Second, look at the output data of the organization. How productive is the organization in delivering products and services to customers? For businesses, the new leader needs to be very intimate with the key financial metrics of the organization – especially profitability, revenue growth, and return on investment.
Finally, for input measures, the new leader needs to have accurate data on how the organization is managing various forms of capital – financial, human, intellectual, and social – that are critical to delivering value to customers or constituents. You need to understand the overarching process of how these inputs are used to deliver value and any opportunities for increased efficiencies. Any waste can be redirected to invest in innovation for customers.
Set clear and realistic expectations for performance
With objective data and subjective insights in hand, a leader can develop a systemic picture of the ‘as-is” health and performance of the organization. Using this realistic understanding, they can provide the organization with a realistic, yet stretching expectation of organizational performance in the marketplace.
It is important to communicate this vision often and in different venues to ensure connection and understanding of expectations. Successful leaders use various types of formats in individual and group settings to have a two-way dialogue about these expectations. For your employees, frame this as an opportunity for mastery in their field, connect performance expectations to a mission, and provide autonomy and creativity in how employees can achieve these outcomes consistent with the values of the organization.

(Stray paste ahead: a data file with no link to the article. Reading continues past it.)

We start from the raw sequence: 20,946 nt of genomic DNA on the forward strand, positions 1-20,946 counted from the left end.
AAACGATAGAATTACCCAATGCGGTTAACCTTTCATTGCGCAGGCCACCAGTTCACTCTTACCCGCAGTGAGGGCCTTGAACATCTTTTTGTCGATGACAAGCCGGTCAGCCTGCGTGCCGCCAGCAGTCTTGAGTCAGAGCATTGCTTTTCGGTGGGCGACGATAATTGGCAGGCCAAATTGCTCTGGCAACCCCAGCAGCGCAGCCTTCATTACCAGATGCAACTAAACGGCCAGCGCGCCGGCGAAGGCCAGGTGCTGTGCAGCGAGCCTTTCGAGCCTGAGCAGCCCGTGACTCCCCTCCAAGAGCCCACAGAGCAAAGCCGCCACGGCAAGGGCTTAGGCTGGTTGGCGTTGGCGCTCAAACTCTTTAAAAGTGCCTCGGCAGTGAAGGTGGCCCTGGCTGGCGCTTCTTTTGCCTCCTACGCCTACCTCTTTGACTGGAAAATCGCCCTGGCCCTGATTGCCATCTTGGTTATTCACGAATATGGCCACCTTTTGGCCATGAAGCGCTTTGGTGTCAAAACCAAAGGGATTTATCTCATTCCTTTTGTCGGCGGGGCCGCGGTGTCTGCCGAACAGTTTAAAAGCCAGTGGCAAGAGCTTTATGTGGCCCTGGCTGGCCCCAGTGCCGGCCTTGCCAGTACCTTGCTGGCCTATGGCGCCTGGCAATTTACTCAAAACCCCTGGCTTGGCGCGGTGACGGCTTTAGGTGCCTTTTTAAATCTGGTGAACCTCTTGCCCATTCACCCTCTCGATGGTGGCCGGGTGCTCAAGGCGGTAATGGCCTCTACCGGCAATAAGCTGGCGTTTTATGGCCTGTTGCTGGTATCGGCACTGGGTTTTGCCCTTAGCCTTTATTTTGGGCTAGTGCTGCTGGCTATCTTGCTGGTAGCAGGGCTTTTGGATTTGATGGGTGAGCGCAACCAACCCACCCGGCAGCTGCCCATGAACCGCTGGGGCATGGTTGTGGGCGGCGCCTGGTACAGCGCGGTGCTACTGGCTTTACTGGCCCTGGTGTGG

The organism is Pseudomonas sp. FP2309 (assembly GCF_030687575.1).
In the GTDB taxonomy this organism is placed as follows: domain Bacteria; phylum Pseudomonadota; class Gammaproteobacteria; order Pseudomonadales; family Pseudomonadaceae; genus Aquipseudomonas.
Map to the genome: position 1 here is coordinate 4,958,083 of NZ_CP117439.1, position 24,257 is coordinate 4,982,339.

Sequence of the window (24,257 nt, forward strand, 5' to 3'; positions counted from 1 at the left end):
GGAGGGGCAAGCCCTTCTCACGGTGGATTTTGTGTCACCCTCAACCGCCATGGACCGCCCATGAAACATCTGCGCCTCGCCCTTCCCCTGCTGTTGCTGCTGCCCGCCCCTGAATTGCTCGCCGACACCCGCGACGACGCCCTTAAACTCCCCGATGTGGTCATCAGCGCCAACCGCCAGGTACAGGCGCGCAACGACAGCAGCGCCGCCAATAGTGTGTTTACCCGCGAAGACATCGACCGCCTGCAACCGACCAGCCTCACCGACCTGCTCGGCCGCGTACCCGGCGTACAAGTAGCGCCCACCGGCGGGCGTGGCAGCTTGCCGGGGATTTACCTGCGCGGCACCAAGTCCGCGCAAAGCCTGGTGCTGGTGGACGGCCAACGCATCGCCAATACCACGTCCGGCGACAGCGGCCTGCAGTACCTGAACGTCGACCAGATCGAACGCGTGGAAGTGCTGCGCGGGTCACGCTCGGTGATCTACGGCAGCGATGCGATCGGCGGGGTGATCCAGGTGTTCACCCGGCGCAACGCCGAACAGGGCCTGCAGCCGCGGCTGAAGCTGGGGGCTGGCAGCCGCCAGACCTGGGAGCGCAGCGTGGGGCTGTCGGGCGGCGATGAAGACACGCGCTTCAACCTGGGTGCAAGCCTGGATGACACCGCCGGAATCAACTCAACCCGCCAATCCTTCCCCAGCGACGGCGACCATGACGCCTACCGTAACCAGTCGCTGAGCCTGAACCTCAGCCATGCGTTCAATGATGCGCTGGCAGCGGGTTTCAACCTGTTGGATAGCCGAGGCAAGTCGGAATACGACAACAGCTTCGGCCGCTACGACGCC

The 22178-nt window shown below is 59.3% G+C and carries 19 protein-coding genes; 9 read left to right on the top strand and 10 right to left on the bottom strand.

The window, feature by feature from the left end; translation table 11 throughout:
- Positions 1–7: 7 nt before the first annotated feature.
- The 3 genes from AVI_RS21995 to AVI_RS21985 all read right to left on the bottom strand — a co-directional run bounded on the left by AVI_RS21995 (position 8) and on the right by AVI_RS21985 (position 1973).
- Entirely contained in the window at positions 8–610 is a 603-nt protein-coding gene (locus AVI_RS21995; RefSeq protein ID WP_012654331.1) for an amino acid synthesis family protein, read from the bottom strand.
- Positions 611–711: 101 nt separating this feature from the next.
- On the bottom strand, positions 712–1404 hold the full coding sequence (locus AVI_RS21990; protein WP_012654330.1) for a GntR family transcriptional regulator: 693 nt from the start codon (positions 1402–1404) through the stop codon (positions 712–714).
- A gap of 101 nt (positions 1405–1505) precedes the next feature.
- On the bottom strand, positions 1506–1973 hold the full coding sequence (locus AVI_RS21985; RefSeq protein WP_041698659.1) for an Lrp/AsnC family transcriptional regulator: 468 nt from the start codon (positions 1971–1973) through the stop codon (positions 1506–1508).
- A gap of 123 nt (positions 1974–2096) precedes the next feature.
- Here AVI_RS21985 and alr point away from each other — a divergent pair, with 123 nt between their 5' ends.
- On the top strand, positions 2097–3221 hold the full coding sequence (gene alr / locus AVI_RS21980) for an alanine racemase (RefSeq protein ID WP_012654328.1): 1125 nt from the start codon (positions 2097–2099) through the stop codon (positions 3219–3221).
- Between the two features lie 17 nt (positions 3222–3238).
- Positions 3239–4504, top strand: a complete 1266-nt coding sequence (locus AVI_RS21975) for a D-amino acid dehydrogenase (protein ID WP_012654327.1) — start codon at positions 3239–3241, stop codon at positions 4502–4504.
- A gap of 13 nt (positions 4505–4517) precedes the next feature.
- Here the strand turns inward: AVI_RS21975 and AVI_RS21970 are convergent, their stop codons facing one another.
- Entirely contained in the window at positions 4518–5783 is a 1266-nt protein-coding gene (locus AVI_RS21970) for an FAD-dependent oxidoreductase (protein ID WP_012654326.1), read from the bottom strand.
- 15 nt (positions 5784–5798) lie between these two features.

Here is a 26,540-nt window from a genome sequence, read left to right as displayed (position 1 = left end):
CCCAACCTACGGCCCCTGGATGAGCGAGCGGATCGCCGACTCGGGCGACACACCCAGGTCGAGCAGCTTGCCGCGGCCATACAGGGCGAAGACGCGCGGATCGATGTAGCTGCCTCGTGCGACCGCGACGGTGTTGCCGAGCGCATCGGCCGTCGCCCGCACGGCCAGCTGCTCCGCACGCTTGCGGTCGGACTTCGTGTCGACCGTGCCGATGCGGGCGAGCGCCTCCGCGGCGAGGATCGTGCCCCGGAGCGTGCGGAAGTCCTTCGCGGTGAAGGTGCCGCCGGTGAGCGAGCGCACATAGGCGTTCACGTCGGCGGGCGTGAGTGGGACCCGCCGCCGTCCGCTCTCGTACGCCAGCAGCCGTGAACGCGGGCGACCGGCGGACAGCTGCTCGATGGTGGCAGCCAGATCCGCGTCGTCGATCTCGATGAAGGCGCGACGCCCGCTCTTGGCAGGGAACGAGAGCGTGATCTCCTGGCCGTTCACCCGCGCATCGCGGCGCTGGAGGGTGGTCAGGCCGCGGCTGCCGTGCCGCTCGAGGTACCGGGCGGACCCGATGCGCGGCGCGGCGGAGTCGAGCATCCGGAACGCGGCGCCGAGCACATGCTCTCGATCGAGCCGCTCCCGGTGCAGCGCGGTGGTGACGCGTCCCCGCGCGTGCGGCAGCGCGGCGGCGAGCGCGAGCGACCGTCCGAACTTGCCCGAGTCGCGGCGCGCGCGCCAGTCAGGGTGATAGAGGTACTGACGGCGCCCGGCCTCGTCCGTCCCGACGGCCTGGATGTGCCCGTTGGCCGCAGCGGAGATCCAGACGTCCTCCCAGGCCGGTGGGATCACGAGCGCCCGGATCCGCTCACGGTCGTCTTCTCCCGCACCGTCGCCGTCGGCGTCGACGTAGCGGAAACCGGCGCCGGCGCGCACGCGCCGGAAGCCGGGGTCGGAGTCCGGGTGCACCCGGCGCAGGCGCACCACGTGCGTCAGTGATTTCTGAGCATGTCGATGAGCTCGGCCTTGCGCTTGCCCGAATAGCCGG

Demonstrate personal integrity and commitment to serving others
Leaders go first. As you communicate performance expectations, it is very important to communicate your own top two to three performance expectations for yourself as a leader. Make sure these are realistic for you to achieve and focus your energy to stay in integrity with these expectations. In everything you do, your most important currency is your integrity. You will grow your integrity in the organization by fulfilling promises, keeping your agreements, and demonstrating integrity in small things – like showing up on time for meetings with your new staff.
In addition, one of the most important things you can do is demonstrate in action your service of others. If the top person in the organization is serving his or her employees, they will be more likely to serve each other and their customers well. This is the “x-factor” in high performance organizations.
Focus on achieving quick wins to build credibility
With this strong foundation built, you will have a short window of time to demonstrate organizational performance to your most important stakeholders, especially if you have a board, investors, or funders expecting a change in performance. Revisit your insights from your interactions with customers and employees, pick three to five strategic opportunities to fix problems, improve customer service, and achieve quick-win outcomes in your first year as a leader. Use any quick-win as an opportunity to celebrate with your team, communicate to your stakeholders, and build energy and momentum for your organization.
Following these six tips, you will have a deep understanding of your organization, credibility in the marketplace, and the loyalty of your employees. This foundation will set you up for long-term success. Transition into a leadership role can be a difficult experience, but using these tactics, you can avoid the typical pitfalls many leaders experience.
If you or your organization are struggling with leadership challenges, The Clearing provides executive coaching and leadership development programs to assist current and future leaders. Contact The Clearing to discuss your needs.